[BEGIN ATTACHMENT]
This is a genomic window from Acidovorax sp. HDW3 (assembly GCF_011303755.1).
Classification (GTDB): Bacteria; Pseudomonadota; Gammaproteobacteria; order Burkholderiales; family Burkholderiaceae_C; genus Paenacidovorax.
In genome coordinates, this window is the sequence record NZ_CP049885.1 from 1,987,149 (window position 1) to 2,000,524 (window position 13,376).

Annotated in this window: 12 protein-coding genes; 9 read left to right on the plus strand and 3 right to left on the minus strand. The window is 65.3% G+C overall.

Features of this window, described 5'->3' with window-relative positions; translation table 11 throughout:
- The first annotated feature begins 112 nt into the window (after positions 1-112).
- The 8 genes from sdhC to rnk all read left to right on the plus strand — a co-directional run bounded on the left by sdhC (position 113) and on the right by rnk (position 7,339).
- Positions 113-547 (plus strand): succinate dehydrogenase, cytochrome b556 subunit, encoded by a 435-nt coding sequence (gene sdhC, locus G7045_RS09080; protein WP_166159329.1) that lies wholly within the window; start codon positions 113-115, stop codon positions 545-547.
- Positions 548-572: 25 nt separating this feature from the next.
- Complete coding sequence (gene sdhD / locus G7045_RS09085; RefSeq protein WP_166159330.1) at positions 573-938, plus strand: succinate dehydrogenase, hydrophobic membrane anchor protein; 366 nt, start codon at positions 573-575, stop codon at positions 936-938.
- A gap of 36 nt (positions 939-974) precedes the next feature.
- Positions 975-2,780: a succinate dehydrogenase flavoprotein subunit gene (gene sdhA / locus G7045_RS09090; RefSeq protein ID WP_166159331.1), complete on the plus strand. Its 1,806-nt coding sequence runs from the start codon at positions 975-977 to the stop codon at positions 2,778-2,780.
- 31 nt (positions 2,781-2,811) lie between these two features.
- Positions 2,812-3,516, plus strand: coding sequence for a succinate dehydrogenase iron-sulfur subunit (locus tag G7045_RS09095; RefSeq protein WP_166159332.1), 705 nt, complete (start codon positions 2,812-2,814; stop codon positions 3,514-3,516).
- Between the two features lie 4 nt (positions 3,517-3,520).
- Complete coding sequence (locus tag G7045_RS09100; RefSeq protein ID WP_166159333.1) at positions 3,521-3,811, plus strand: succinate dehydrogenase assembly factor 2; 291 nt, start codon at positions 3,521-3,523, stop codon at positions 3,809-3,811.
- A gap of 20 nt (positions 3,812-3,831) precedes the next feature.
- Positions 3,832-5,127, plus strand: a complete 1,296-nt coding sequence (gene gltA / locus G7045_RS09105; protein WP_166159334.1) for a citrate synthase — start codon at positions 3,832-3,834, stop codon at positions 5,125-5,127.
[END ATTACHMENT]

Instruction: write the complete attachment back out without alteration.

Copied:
This is a genomic window from Acidovorax sp. HDW3 (assembly GCF_011303755.1).
Classification (GTDB): Bacteria; Pseudomonadota; Gammaproteobacteria; order Burkholderiales; family Burkholderiaceae_C; genus Paenacidovorax.
In genome coordinates, this window is the sequence record NZ_CP049885.1 from 1,987,149 (window position 1) to 2,000,524 (window position 13,376).

Annotated in this window: 12 protein-coding genes; 9 read left to right on the plus strand and 3 right to left on the minus strand. The window is 65.3% G+C overall.

Features of this window, described 5'->3' with window-relative positions; translation table 11 throughout:
- The first annotated feature begins 112 nt into the window (after positions 1-112).
- The 8 genes from sdhC to rnk all read left to right on the plus strand — a co-directional run bounded on the left by sdhC (position 113) and on the right by rnk (position 7,339).
- Positions 113-547 (plus strand): succinate dehydrogenase, cytochrome b556 subunit, encoded by a 435-nt coding sequence (gene sdhC, locus G7045_RS09080; protein WP_166159329.1) that lies wholly within the window; start codon positions 113-115, stop codon positions 545-547.
- Positions 548-572: 25 nt separating this feature from the next.
- Complete coding sequence (gene sdhD / locus G7045_RS09085; RefSeq protein WP_166159330.1) at positions 573-938, plus strand: succinate dehydrogenase, hydrophobic membrane anchor protein; 366 nt, start codon at positions 573-575, stop codon at positions 936-938.
- A gap of 36 nt (positions 939-974) precedes the next feature.
- Positions 975-2,780: a succinate dehydrogenase flavoprotein subunit gene (gene sdhA / locus G7045_RS09090; RefSeq protein ID WP_166159331.1), complete on the plus strand. Its 1,806-nt coding sequence runs from the start codon at positions 975-977 to the stop codon at positions 2,778-2,780.
- 31 nt (positions 2,781-2,811) lie between these two features.
- Positions 2,812-3,516, plus strand: coding sequence for a succinate dehydrogenase iron-sulfur subunit (locus tag G7045_RS09095; RefSeq protein WP_166159332.1), 705 nt, complete (start codon positions 2,812-2,814; stop codon positions 3,514-3,516).
- Between the two features lie 4 nt (positions 3,517-3,520).
- Complete coding sequence (locus tag G7045_RS09100; RefSeq protein ID WP_166159333.1) at positions 3,521-3,811, plus strand: succinate dehydrogenase assembly factor 2; 291 nt, start codon at positions 3,521-3,523, stop codon at positions 3,809-3,811.
- A gap of 20 nt (positions 3,812-3,831) precedes the next feature.
- Positions 3,832-5,127, plus strand: a complete 1,296-nt coding sequence (gene gltA / locus G7045_RS09105; protein WP_166159334.1) for a citrate synthase — start codon at positions 3,832-3,834, stop codon at positions 5,125-5,127.